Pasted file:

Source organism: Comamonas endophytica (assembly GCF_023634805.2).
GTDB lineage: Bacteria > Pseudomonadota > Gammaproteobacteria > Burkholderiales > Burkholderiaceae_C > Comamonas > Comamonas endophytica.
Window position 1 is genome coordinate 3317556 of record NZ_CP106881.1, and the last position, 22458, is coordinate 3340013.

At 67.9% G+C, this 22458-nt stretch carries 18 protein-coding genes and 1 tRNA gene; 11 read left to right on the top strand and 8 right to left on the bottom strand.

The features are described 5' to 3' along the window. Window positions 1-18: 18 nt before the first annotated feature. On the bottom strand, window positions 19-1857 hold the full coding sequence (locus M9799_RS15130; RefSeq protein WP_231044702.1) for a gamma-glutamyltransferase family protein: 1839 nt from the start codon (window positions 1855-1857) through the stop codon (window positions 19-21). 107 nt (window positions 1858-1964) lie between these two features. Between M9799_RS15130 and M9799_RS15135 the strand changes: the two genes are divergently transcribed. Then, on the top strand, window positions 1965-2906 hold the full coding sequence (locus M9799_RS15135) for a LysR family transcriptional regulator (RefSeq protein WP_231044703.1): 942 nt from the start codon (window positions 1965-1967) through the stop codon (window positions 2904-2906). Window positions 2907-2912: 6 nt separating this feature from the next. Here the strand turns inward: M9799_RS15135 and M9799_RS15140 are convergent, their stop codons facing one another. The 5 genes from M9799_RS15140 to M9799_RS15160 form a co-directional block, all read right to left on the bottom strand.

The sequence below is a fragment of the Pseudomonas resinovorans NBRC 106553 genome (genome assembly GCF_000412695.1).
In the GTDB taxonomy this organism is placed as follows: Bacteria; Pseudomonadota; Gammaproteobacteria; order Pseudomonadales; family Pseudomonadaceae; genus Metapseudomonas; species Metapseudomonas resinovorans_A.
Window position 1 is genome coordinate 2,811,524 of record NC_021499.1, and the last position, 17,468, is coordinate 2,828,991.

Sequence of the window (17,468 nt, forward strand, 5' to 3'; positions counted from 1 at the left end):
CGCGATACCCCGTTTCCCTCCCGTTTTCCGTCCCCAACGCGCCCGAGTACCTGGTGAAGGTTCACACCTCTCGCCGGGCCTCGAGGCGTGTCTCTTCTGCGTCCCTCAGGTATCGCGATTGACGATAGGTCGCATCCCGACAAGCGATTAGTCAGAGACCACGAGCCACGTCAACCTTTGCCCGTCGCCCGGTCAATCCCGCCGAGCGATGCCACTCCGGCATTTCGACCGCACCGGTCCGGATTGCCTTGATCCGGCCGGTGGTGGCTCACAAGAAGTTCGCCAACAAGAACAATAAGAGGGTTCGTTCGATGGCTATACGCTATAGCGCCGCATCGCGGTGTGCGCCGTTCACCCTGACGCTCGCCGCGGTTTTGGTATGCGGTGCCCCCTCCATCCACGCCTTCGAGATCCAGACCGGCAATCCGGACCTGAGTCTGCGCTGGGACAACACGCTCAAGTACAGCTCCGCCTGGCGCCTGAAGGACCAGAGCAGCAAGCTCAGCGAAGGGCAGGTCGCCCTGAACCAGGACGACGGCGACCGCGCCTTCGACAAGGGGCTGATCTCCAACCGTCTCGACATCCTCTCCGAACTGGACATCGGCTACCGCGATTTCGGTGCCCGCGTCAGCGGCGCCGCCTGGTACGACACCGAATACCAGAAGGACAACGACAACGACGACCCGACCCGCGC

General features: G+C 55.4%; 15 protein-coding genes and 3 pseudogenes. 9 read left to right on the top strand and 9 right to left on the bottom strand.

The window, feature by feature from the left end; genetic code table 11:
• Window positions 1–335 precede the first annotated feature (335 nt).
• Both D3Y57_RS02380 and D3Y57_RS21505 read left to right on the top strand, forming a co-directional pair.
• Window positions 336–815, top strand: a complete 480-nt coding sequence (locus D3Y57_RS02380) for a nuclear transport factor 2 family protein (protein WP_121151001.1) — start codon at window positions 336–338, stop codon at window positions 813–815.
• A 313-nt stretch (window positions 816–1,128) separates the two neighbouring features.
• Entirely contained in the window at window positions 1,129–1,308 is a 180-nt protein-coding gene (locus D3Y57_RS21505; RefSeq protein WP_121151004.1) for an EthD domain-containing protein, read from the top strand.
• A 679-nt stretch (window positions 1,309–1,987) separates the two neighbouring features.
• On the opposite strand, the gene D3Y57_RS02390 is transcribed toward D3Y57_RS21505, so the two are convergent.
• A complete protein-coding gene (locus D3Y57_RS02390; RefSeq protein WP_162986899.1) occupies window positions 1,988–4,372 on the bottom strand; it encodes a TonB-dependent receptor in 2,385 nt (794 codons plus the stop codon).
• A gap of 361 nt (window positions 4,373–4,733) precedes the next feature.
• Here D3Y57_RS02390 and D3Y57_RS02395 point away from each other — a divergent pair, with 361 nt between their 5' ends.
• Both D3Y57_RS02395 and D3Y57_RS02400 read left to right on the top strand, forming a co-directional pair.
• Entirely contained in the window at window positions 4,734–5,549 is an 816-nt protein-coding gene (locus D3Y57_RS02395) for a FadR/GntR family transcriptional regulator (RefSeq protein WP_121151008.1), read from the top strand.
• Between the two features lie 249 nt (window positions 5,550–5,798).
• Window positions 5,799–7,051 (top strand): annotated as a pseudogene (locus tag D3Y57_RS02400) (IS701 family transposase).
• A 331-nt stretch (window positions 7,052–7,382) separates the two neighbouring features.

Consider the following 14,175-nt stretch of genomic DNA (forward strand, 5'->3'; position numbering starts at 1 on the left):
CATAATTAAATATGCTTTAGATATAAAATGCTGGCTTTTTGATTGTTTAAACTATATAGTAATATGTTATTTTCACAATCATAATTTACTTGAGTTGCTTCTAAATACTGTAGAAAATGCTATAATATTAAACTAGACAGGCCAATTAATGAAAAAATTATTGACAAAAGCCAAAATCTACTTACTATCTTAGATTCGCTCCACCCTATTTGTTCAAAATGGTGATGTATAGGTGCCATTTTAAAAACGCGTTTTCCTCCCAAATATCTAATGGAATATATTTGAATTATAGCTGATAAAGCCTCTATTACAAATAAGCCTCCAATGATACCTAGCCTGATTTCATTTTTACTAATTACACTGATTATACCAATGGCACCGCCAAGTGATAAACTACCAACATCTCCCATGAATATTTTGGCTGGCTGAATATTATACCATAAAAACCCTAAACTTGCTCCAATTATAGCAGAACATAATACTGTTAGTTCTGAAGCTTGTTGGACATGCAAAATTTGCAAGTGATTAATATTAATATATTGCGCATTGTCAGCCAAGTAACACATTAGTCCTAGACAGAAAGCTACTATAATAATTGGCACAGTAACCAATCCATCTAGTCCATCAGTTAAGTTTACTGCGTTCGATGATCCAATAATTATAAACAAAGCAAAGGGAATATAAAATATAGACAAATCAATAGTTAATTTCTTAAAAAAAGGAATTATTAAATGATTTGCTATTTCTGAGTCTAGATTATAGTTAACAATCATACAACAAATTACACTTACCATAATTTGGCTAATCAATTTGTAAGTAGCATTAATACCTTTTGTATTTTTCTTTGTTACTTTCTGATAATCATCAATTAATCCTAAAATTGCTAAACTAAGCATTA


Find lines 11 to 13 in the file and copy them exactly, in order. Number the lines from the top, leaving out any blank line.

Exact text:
General features: G+C 55.4%; 15 protein-coding genes and 3 pseudogenes. 9 read left to right on the top strand and 9 right to left on the bottom strand.

The window, feature by feature from the left end; genetic code table 11:
• Window positions 1–335 precede the first annotated feature (335 nt).